Master of Adventure: The Worlds of Edgar Rice Burroughs

By Richard A. Lupoff | Go to book overview

CHAPTER I
Who Was Edgar Rice Burroughs

At some future date, perhaps twenty-five years hence, perhaps two or three times that, descendants of today's community of literary critics will evaluate the American authors of the first half of the twentieth century. The vast majority will be long forgotten by then, the remainder will be sorted out in the many-years-long process that determines who will survive, who will perish. From the vantage point of 1965 it seems certain that one twentiethcentury American is assured of survival, for his historic impact on narrative technique if for no other reason: Ernest Hemingway.

Almost as secure seems William Faulkner, and not too far behind are Scott Fitzgerald and Sinclair Lewis. Beyond these, one can guess. John Steinbeck? Theodore Dreiser? Willa Cather? The list might go on, and there is certainly no way of being really sure of who will still be read in the next decade, no less the next century. Authors come and go, their admirers become more and then less numerous, eventually most authors fade from notice while only the few attain a lasting place in the world of books.

Will James Branch Cabell be read in the year 2000? Will James Gould Cozzens? Will Katherine Anne Porter's Ship of Fools be considered an enduring masterpiece or a flash in the pan?1

It may seem impudent to suggest the addition to this list of candidates for lasting literary life of an author whose self-appointed task was mere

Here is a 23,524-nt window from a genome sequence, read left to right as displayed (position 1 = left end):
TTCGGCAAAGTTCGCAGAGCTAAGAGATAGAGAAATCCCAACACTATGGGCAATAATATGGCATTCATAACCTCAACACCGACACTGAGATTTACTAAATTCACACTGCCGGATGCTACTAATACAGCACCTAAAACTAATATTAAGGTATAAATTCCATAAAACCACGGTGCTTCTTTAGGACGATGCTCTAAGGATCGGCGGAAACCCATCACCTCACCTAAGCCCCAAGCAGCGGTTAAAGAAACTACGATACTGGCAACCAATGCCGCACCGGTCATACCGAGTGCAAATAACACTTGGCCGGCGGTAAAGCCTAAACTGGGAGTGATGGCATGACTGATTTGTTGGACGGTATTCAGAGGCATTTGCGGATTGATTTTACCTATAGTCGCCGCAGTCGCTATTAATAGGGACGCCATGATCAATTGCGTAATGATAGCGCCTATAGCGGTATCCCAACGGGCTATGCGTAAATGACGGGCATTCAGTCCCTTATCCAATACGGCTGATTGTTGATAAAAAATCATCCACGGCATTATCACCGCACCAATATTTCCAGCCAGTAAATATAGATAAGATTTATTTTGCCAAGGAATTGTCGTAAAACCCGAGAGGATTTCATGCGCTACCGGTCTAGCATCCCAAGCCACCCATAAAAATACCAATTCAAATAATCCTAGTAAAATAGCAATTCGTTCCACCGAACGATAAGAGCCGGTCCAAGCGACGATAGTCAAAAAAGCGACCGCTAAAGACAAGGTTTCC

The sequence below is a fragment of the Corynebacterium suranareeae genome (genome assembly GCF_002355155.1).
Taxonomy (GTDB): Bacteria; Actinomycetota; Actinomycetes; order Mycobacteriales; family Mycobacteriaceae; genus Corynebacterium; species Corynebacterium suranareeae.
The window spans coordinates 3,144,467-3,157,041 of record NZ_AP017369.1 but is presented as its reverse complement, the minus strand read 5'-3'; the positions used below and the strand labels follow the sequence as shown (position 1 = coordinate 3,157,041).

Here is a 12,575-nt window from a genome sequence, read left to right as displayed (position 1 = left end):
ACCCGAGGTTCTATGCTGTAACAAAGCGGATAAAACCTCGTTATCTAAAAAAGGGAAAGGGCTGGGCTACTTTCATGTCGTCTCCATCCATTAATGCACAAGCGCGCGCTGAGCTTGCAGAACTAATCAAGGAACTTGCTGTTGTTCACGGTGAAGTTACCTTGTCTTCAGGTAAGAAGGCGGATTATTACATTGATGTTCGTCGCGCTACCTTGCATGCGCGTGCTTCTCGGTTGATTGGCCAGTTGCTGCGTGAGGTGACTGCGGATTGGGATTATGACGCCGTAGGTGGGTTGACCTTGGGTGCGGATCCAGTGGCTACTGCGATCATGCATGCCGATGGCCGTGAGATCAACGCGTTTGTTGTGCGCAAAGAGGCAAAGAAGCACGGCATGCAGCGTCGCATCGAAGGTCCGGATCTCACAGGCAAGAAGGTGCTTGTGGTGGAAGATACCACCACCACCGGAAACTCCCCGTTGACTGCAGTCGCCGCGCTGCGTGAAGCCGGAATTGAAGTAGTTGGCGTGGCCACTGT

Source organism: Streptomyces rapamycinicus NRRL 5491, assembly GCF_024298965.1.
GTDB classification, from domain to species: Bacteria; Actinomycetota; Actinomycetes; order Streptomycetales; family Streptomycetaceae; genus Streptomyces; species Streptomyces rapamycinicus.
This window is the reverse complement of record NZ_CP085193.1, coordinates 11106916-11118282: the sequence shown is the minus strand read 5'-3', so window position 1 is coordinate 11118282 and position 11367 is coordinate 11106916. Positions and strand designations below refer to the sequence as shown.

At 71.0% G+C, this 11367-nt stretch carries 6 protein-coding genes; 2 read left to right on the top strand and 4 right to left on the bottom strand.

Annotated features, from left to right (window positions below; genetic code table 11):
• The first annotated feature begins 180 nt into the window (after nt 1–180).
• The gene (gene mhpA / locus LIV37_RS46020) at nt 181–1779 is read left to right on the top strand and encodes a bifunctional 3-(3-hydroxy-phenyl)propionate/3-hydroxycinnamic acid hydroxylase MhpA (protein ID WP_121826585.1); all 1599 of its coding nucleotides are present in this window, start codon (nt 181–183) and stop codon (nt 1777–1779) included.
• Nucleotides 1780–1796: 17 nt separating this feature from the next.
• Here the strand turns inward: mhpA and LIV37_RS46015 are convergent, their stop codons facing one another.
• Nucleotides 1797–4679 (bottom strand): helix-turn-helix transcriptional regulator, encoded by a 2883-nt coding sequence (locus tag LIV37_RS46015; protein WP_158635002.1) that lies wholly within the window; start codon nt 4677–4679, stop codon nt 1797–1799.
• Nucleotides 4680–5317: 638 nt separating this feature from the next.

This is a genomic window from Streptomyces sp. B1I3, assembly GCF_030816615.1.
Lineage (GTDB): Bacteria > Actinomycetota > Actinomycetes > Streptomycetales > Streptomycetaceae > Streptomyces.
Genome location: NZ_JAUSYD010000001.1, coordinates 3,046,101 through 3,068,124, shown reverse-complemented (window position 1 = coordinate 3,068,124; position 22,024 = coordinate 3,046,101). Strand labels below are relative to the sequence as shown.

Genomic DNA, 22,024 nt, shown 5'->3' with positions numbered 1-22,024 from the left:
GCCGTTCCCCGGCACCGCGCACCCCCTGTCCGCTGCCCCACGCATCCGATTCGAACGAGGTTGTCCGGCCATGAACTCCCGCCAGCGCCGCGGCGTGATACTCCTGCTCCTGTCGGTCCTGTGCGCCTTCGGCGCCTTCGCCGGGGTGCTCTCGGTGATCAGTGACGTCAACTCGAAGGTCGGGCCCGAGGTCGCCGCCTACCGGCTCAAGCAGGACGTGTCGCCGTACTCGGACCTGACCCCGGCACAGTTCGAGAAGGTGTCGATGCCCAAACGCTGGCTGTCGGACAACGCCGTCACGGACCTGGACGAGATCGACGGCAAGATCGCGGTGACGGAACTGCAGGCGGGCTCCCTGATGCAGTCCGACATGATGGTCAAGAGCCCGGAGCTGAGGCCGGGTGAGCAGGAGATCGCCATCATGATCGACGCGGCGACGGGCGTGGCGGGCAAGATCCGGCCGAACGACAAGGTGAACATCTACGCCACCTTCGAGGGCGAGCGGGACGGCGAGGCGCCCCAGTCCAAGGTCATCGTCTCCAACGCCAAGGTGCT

1. A note from the twenty-first century: Despite the temptation to update this page and make myself look less foolish than I really am, I have decided to let the text stand. It seems to me that Hemingway is fading badly, Faulkner is holding his own, Fitzgerald and Lewis are seen increasingly as period pieces. Cabell is of interest only to cultists and antiquarians. Katherine Anne Porter, to borrow a sports metaphor, is “on the bubble.” As the great W. Somerset Maugham said in The Summing Up, you can never tell who will be remembered and who will be forgotten. Nevertheless, almost a century after his writing career began and some fifty-five years after his death, Edgar Rice Burroughs is still being read and his works are still being adapted for the amusement of nonliterary fans. He has already outlasted ninety-nine percent of his contemporaries, and he's still in the game.

-1-

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